The U.S. Senate Passed The POWER Act, To Help Combat DV And SA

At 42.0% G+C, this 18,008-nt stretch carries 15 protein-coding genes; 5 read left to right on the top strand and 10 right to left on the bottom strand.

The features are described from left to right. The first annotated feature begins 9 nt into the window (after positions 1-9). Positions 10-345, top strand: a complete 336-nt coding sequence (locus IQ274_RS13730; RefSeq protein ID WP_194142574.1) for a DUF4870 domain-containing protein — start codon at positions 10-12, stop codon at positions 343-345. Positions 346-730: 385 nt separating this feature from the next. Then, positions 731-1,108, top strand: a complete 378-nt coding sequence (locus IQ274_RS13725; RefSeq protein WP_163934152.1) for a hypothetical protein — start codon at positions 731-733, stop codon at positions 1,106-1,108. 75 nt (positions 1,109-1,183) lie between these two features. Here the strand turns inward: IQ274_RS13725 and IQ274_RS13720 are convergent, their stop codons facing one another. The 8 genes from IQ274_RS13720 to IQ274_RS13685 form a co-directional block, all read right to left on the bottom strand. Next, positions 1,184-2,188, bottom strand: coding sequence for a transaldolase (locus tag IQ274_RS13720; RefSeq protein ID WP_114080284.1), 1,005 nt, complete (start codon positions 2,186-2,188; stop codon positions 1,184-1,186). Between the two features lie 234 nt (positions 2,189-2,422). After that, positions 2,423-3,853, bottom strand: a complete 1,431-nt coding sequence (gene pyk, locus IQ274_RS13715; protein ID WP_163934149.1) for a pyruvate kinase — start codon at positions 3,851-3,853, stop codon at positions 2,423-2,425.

Providing legal services after the first experience of domestic violence can be a proactive solution to stopping continued domestic violence. Legal representation increases the possibility of successfully obtaining a protective order against an attacker from 32 percent without an attorney to 83 percent with an attorney. FacebookTwitterEmailPrintFriendly分享The U.S. Senate passed, the Pro bono Work to Empower and Represent (POWER) Act, to help combat domestic abuse and sexual assault. Approximately one-in-four women will suffer some form of domestic violence during their lifetime. According to a national survey by the National Network to End Domestic Violence, in one day over 12,000 requests for services, including legal representation, by domestic violence survivors were unmet. Senator Dan Sullivan (R-AK): “Passage of the POWER Act by the Senate is a solid avenue to raising awareness that legal assistance is a critical first step in helping victims of domestic violence become survivors. Pro bono assistance from Alaska’s legal community has been a particularly helpful tool in giving hope to victims of domestic violence. The POWER Act will bring this tool to more communities, encouraging lawyers across the country to get involved and help victims who too often fear or are unfamiliar with the justice system. I call on the House of Representatives to swiftly move to pass this commonsense bill, so we can get the POWER Act onto President Trump’s desk as soon as possible.” Each office is also asked to submit a report detailing the occurrence of the event to the Department of Justice which will then compile the nationwide reports into a single report to be submitted to Congress annually. The POWER Act directs that each year, the United States Attorney in each judicial district across the country hold at least one event, in partnership with domestic violence service providers or volunteer lawyer projects, which promotes pro bono legal services for survivors of domestic violence and sexual assault.